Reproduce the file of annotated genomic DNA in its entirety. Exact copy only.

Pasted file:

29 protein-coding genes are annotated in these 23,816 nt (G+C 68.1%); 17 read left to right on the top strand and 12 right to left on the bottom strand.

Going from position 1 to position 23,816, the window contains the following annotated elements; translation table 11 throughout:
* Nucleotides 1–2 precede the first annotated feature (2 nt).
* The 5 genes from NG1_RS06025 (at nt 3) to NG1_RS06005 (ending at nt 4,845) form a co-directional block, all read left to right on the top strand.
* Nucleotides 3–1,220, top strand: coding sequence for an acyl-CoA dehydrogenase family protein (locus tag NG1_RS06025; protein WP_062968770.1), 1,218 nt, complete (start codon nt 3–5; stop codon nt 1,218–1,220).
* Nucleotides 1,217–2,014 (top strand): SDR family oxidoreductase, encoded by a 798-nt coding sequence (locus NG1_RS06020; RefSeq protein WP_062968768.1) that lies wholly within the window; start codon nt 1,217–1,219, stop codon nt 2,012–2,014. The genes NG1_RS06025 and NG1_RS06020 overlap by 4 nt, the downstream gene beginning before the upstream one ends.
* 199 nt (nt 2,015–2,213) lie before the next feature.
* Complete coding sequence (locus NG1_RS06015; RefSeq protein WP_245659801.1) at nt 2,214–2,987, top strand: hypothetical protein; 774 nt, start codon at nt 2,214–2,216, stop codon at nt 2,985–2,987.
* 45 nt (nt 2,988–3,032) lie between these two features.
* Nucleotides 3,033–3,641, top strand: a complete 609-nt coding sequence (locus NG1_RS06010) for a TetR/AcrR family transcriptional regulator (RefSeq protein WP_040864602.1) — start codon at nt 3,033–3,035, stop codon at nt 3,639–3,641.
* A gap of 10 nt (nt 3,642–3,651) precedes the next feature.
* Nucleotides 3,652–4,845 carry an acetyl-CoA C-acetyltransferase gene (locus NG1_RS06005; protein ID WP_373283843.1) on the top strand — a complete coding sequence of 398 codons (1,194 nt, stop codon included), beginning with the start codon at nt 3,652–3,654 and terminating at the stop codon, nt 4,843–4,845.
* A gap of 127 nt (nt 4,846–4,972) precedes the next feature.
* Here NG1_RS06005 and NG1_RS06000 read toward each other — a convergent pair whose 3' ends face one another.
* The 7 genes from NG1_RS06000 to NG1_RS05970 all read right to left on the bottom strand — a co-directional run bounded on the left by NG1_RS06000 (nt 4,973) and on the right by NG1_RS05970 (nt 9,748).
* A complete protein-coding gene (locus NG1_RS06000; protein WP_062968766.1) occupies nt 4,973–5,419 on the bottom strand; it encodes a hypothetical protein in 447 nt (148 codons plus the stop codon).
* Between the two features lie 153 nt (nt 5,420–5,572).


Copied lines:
29 protein-coding genes are annotated in these 23,816 nt (G+C 68.1%); 17 read left to right on the top strand and 12 right to left on the bottom strand.

Going from position 1 to position 23,816, the window contains the following annotated elements; translation table 11 throughout:
* Nucleotides 1–2 precede the first annotated feature (2 nt).
* The 5 genes from NG1_RS06025 (at nt 3) to NG1_RS06005 (ending at nt 4,845) form a co-directional block, all read left to right on the top strand.
* Nucleotides 3–1,220, top strand: coding sequence for an acyl-CoA dehydrogenase family protein (locus tag NG1_RS06025; protein WP_062968770.1), 1,218 nt, complete (start codon nt 3–5; stop codon nt 1,218–1,220).
* Nucleotides 1,217–2,014 (top strand): SDR family oxidoreductase, encoded by a 798-nt coding sequence (locus NG1_RS06020; RefSeq protein WP_062968768.1) that lies wholly within the window; start codon nt 1,217–1,219, stop codon nt 2,012–2,014. The genes NG1_RS06025 and NG1_RS06020 overlap by 4 nt, the downstream gene beginning before the upstream one ends.
* 199 nt (nt 2,015–2,213) lie before the next feature.
* Complete coding sequence (locus NG1_RS06015; RefSeq protein WP_245659801.1) at nt 2,214–2,987, top strand: hypothetical protein; 774 nt, start codon at nt 2,214–2,216, stop codon at nt 2,985–2,987.
* 45 nt (nt 2,988–3,032) lie between these two features.
* Nucleotides 3,033–3,641, top strand: a complete 609-nt coding sequence (locus NG1_RS06010) for a TetR/AcrR family transcriptional regulator (RefSeq protein WP_040864602.1) — start codon at nt 3,033–3,035, stop codon at nt 3,639–3,641.
* A gap of 10 nt (nt 3,642–3,651) precedes the next feature.
* Nucleotides 3,652–4,845 carry an acetyl-CoA C-acetyltransferase gene (locus NG1_RS06005; protein ID WP_373283843.1) on the top strand — a complete coding sequence of 398 codons (1,194 nt, stop codon included), beginning with the start codon at nt 3,652–3,654 and terminating at the stop codon, nt 4,843–4,845.
* A gap of 127 nt (nt 4,846–4,972) precedes the next feature.
* Here NG1_RS06005 and NG1_RS06000 read toward each other — a convergent pair whose 3' ends face one another.
* The 7 genes from NG1_RS06000 to NG1_RS05970 all read right to left on the bottom strand — a co-directional run bounded on the left by NG1_RS06000 (nt 4,973) and on the right by NG1_RS05970 (nt 9,748).
* A complete protein-coding gene (locus NG1_RS06000; protein WP_062968766.1) occupies nt 4,973–5,419 on the bottom strand; it encodes a hypothetical protein in 447 nt (148 codons plus the stop codon).
* Between the two features lie 153 nt (nt 5,420–5,572).